With the 50th anniversary of the Beatles’ appearance on Ed Sullivan prominently in the news this past week, it is interesting (and entertaining) to revisit some of the critical perspectives of their music following the performance.
On February 10, 1964, Theodore Strongin, music critic for the New York Times (who Wikipedia describes as a “champion of new music”) wrote that “The Beatles’ vocal quality can be described as hoarsely incoherent, with the minimal enunciation necessary to communicate the schematic texts.” Three days later, acknowledging the phenomenon that hit our shores, George Dixon of the Washington Post wrote, “Just thinking about the Beatles seems to induce mental disturbance. They have a commonplace, rather dull act that hardly seems to merit mentioning, yet people hereabouts have mentioned scarcely anything else for a couple of days.”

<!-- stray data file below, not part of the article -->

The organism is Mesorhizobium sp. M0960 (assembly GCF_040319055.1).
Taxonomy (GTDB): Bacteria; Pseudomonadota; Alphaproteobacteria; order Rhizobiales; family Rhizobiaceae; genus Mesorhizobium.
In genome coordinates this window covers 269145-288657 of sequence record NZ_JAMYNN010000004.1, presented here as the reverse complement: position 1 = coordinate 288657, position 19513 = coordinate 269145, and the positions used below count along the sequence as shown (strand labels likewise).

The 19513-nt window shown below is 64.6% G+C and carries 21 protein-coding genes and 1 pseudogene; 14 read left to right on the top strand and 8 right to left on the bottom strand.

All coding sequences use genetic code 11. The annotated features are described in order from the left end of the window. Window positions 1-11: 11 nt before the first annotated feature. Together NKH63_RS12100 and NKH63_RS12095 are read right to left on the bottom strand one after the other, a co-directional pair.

Months later, William F. Buckley, the era’s chief conservative voice and founder of the National Review got into the act, writing...
February 11th, 2014